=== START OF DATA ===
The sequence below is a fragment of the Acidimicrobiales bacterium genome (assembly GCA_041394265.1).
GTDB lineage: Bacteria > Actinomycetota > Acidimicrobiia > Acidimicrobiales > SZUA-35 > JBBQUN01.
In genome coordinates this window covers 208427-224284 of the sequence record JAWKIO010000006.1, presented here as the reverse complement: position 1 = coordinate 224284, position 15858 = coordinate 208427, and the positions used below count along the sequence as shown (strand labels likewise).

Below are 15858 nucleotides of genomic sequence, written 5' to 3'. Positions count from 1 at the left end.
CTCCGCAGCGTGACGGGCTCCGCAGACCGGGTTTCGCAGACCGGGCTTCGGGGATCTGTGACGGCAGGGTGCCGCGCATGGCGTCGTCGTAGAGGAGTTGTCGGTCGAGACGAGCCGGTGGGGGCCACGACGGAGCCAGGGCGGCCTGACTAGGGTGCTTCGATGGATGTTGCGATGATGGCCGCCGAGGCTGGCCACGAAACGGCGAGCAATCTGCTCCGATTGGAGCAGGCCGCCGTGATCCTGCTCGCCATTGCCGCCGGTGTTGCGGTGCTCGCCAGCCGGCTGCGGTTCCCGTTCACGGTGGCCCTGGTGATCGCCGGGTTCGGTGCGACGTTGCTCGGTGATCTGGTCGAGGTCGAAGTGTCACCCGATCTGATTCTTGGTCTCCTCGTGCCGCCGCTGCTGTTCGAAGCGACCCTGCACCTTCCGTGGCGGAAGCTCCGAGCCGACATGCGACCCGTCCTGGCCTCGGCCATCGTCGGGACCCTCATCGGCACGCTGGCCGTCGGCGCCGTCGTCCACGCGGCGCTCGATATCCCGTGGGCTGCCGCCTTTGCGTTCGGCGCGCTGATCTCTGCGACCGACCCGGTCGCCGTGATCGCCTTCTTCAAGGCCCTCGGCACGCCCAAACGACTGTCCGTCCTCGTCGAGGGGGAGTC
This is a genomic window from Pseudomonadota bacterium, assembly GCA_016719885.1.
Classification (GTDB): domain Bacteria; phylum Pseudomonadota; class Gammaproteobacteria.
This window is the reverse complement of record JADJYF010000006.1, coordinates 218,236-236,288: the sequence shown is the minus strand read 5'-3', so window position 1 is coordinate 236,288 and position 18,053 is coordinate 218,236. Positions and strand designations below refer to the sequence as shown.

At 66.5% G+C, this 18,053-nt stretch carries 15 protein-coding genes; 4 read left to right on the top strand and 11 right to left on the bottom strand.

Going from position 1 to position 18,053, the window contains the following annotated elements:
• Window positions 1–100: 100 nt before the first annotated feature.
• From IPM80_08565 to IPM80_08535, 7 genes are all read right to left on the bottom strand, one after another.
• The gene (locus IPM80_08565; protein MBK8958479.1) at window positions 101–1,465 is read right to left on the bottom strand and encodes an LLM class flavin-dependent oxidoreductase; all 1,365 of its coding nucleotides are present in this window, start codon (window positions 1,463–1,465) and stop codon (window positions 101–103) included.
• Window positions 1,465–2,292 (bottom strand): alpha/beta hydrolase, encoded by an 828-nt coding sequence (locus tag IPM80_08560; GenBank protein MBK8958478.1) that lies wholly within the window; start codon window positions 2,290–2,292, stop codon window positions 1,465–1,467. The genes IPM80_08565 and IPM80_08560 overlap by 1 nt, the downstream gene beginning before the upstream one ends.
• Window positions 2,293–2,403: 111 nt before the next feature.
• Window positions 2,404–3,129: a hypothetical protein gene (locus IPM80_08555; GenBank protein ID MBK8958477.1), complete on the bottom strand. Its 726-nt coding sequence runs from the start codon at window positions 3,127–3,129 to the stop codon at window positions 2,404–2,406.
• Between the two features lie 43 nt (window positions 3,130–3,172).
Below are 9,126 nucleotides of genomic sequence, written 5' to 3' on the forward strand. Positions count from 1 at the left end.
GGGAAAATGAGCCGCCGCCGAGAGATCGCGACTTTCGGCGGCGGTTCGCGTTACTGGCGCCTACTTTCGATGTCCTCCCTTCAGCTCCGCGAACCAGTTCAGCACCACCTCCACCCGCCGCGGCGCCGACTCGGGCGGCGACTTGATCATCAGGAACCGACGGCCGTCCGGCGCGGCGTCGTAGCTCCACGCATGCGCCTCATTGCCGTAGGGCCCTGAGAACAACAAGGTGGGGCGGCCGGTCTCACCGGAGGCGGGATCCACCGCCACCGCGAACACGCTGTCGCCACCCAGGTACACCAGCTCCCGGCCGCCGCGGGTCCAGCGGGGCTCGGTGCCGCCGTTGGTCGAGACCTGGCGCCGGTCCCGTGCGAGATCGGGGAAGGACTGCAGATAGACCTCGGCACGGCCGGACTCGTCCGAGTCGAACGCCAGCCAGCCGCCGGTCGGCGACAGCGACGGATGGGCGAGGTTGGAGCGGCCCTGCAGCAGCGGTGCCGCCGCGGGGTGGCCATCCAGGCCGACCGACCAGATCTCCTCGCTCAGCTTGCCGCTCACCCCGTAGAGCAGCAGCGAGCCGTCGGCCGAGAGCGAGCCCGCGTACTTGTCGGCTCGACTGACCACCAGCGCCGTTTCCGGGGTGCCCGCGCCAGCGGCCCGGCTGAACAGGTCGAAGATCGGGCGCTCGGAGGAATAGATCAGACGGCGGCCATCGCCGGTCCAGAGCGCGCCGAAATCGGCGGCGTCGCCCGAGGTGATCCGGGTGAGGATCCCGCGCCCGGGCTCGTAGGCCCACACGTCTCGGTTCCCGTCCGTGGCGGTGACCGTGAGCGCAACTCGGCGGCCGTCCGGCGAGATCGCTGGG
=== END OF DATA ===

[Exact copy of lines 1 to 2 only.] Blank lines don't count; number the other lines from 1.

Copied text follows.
The sequence below is a fragment of the Acidimicrobiales bacterium genome (assembly GCA_041394265.1).
GTDB lineage: Bacteria > Actinomycetota > Acidimicrobiia > Acidimicrobiales > SZUA-35 > JBBQUN01.